Whitman v. United States:  U.S. Supreme Court Considers Deference to Agencies’ Interpretations of Criminal Statutes; Two Justices Suggest That Agencies’ Interpretations Should Not Be Entitled To Deference When Considering Statutes With Criminal Penalties

Sullivan & Cromwell LLP - November 13, 2014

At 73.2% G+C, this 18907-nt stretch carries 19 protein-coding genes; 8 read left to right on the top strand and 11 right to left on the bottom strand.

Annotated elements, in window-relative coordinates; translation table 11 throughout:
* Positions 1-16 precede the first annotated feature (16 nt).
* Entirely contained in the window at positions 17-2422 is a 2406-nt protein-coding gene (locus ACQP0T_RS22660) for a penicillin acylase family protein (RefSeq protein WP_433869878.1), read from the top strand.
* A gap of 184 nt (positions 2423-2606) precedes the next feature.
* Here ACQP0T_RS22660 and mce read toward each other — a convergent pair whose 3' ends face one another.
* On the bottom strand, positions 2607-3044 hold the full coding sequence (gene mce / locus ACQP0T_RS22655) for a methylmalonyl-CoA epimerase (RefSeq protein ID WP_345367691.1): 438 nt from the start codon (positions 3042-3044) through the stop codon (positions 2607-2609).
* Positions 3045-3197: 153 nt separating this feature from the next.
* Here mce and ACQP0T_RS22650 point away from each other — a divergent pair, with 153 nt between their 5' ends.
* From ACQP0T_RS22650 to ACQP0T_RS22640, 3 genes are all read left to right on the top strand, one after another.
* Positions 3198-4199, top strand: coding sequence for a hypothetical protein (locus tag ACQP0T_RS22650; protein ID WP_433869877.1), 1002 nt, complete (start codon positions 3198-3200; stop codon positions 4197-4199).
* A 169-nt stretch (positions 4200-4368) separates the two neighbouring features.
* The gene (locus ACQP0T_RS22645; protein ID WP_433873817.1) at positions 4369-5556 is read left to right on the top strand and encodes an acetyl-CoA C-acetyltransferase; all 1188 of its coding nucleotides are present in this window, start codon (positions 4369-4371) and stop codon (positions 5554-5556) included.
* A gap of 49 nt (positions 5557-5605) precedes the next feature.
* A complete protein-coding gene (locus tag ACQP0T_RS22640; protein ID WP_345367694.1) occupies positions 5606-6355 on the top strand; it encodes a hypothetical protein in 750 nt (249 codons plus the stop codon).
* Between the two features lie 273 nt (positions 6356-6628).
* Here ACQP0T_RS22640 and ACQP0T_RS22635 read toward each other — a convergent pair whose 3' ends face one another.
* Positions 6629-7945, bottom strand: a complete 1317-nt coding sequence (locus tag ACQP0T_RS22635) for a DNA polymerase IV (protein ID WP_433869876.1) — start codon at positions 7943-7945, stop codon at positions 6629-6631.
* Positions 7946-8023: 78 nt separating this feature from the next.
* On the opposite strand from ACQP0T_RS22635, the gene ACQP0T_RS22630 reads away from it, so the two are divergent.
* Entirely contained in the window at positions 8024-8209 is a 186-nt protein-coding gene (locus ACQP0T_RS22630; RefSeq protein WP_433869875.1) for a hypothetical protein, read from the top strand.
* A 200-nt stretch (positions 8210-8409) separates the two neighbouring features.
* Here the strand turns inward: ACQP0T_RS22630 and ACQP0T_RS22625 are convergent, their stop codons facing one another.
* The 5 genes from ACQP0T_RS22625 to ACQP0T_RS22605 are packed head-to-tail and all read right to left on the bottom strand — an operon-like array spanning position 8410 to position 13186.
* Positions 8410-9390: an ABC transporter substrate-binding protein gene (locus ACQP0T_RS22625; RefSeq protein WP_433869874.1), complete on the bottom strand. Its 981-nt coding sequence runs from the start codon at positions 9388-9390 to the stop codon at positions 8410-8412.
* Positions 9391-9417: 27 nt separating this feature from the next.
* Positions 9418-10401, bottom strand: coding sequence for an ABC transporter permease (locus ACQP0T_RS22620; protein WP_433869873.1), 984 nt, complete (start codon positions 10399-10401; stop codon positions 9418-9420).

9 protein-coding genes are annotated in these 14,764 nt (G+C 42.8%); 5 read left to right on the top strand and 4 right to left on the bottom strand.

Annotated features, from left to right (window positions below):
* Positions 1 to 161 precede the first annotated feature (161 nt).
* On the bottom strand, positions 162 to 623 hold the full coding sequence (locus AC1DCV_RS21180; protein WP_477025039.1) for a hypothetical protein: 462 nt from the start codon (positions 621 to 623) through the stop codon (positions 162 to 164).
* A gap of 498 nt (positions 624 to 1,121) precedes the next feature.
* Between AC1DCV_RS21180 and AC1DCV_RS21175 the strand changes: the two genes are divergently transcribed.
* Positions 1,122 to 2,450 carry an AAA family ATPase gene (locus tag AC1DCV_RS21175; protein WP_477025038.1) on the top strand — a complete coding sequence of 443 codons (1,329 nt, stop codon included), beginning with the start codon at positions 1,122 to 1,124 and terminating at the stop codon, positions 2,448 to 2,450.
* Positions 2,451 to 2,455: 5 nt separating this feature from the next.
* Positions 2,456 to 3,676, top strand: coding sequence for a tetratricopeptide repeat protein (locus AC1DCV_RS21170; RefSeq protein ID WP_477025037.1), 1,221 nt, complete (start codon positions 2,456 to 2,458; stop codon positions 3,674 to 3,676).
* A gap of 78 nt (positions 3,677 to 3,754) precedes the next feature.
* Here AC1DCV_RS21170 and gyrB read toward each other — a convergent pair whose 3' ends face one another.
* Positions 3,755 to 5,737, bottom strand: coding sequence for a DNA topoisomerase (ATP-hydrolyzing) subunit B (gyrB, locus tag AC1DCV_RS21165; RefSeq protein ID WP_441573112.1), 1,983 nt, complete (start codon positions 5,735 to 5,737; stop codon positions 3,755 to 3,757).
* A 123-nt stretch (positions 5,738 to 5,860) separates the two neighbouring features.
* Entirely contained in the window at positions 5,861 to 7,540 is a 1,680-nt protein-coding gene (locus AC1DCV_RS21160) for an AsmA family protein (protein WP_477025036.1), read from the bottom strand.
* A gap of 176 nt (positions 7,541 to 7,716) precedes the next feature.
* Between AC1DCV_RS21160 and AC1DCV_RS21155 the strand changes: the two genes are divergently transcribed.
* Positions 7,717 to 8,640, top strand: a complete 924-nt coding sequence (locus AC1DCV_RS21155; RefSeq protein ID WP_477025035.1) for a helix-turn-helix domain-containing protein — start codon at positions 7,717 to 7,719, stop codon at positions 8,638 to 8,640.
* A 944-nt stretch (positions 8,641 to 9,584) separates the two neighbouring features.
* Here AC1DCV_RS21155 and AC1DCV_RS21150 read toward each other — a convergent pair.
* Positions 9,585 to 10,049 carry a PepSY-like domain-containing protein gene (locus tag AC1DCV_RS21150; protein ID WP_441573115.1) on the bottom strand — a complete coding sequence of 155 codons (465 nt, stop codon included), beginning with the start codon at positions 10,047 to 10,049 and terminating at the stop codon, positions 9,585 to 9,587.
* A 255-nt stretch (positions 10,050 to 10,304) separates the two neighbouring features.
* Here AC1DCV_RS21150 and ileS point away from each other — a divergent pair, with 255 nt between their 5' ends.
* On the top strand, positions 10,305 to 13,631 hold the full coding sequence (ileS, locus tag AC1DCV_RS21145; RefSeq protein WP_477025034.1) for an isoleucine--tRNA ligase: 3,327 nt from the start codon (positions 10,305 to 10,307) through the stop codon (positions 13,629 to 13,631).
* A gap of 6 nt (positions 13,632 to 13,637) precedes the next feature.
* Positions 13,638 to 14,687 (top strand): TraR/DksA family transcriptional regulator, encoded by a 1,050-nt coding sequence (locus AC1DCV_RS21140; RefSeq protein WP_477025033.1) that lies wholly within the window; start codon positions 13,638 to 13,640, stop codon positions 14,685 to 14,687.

Earlier this week, the Supreme Court denied certiorari in Whitman v. United States, No. 14-29 (Nov. 10, 2014), a criminal prosecution for insider trading under Section 10(b) of the Securities Exchange Act. In Whitman, the Second Circuit deferred to the Securities and Exchange Commission’s interpretation of Section 10(b) in affirming the defendant’s conviction. Although Justices Scalia and Thomas agreed that further review was not warranted in Whitman, they wrote separately to question whether agencies’ interpretations should receive deference when considering statutes that have both criminal and administrative applications. They observed that “deference to agency interpretations of statutory provisions to which criminal prohibitions are attached” is inconsistent both with “[t]he rule of lenity” and “the principle that only the legislature may define crimes and fix punishments.” They expressed interest in considering that question in a future case. Companies and individuals accordingly should take care to preserve this issue for appellate review and consider raising it in legal presentations to regulators and prosecutors.